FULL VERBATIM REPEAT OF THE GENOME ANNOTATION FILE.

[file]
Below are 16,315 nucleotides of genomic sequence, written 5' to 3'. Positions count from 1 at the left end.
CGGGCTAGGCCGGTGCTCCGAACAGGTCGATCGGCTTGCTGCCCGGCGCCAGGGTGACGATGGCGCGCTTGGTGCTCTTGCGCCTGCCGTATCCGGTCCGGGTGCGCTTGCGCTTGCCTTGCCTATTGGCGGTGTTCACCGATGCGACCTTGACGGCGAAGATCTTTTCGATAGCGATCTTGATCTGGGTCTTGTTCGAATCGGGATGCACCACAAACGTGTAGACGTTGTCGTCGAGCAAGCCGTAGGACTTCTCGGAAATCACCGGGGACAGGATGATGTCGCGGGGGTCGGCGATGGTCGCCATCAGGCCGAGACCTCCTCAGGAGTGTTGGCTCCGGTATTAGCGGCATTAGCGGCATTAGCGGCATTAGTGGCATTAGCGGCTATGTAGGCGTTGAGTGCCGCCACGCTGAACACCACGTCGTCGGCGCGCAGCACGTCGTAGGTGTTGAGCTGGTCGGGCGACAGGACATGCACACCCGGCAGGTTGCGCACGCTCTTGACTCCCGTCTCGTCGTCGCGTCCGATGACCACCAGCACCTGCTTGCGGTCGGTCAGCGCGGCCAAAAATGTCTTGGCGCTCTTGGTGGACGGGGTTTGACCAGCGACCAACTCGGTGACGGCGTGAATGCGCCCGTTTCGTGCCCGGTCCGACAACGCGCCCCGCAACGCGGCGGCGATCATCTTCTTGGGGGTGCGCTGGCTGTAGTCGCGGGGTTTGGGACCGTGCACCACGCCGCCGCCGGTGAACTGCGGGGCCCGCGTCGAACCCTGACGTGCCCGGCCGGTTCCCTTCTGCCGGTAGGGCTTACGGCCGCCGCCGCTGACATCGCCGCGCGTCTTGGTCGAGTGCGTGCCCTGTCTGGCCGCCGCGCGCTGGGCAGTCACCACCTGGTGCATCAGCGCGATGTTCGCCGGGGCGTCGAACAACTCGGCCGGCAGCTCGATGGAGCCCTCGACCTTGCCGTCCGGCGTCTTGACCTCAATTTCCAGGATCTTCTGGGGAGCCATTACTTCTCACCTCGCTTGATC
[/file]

Below are 16,315 nucleotides of genomic sequence, written 5' to 3'. Positions count from 1 at the left end.
CGGGCTAGGCCGGTGCTCCGAACAGGTCGATCGGCTTGCTGCCCGGCGCCAGGGTGACGATGGCGCGCTTGGTGCTCTTGCGCCTGCCGTATCCGGTCCGGGTGCGCTTGCGCTTGCCTTGCCTATTGGCGGTGTTCACCGATGCGACCTTGACGGCGAAGATCTTTTCGATAGCGATCTTGATCTGGGTCTTGTTCGAATCGGGATGCACCACAAACGTGTAGACGTTGTCGTCGAGCAAGCCGTAGGACTTCTCGGAAATCACCGGGGACAGGATGATGTCGCGGGGGTCGGCGATGGTCGCCATCAGGCCGAGACCTCCTCAGGAGTGTTGGCTCCGGTATTAGCGGCATTAGCGGCATTAGCGGCATTAGTGGCATTAGCGGCTATGTAGGCGTTGAGTGCCGCCACGCTGAACACCACGTCGTCGGCGCGCAGCACGTCGTAGGTGTTGAGCTGGTCGGGCGACAGGACATGCACACCCGGCAGGTTGCGCACGCTCTTGACTCCCGTCTCGTCGTCGCGTCCGATGACCACCAGCACCTGCTTGCGGTCGGTCAGCGCGGCCAAAAATGTCTTGGCGCTCTTGGTGGACGGGGTTTGACCAGCGACCAACTCGGTGACGGCGTGAATGCGCCCGTTTCGTGCCCGGTCCGACAACGCGCCCCGCAACGCGGCGGCGATCATCTTCTTGGGGGTGCGCTGGCTGTAGTCGCGGGGTTTGGGACCGTGCACCACGCCGCCGCCGGTGAACTGCGGGGCCCGCGTCGAACCCTGACGTGCCCGGCCGGTTCCCTTCTGCCGGTAGGGCTTACGGCCGCCGCCGCTGACATCGCCGCGCGTCTTGGTCGAGTGCGTGCCCTGTCTGGCCGCCGCGCGCTGGGCAGTCACCACCTGGTGCATCAGCGCGATGTTCGCCGGGGCGTCGAACAACTCGGCCGGCAGCTCGATGGAGCCCTCGACCTTGCCGTCCGGCGTCTTGACCTCAATTTCCAGGATCTTCTGGGGAGCCATTACTTCTCACCTCGCTTGATC